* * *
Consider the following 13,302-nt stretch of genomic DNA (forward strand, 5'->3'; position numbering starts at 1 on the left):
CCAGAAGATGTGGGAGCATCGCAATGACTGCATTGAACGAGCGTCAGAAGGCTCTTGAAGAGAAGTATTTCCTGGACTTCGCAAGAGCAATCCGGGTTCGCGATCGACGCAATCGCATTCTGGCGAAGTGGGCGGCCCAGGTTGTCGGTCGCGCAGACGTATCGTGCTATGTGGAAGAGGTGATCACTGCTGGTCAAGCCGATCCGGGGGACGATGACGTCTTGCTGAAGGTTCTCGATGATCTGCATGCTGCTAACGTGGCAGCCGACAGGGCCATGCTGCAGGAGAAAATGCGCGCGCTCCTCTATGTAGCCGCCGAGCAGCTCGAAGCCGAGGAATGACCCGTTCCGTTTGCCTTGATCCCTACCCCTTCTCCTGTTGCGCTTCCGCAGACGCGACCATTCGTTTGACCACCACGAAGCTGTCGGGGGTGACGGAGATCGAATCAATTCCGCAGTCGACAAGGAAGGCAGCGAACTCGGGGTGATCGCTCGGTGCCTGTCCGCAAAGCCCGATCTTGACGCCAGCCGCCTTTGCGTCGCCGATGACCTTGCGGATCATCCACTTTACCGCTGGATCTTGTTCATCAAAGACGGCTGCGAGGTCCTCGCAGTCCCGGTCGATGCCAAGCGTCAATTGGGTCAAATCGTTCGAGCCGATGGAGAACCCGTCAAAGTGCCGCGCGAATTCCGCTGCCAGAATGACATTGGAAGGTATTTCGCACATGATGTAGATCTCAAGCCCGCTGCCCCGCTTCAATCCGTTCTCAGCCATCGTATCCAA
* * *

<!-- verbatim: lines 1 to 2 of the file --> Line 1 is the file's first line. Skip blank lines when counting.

Consider the following 13,302-nt stretch of genomic DNA (forward strand, 5'->3'; position numbering starts at 1 on the left):
CCAGAAGATGTGGGAGCATCGCAATGACTGCATTGAACGAGCGTCAGAAGGCTCTTGAAGAGAAGTATTTCCTGGACTTCGCAAGAGCAATCCGGGTTCGCGATCGACGCAATCGCATTCTGGCGAAGTGGGCGGCCCAGGTTGTCGGTCGCGCAGACGTATCGTGCTATGTGGAAGAGGTGATCACTGCTGGTCAAGCCGATCCGGGGGACGATGACGTCTTGCTGAAGGTTCTCGATGATCTGCATGCTGCTAACGTGGCAGCCGACAGGGCCATGCTGCAGGAGAAAATGCGCGCGCTCCTCTATGTAGCCGCCGAGCAGCTCGAAGCCGAGGAATGACCCGTTCCGTTTGCCTTGATCCCTACCCCTTCTCCTGTTGCGCTTCCGCAGACGCGACCATTCGTTTGACCACCACGAAGCTGTCGGGGGTGACGGAGATCGAATCAATTCCGCAGTCGACAAGGAAGGCAGCGAACTCGGGGTGATCGCTCGGTGCCTGTCCGCAAAGCCCGATCTTGACGCCAGCCGCCTTTGCGTCGCCGATGACCTTGCGGATCATCCACTTTACCGCTGGATCTTGTTCATCAAAGACGGCTGCGAGGTCCTCGCAGTCCCGGTCGATGCCAAGCGTCAATTGGGTCAAATCGTTCGAGCCGATGGAGAACCCGTCAAAGTGCCGCGCGAATTCCGCTGCCAGAATGACATTGGAAGGTATTTCGCACATGATGTAGATCTCAAGCCCGCTGCCCCGCTTCAATCCGTTCTCAGCCATCGTATCCAA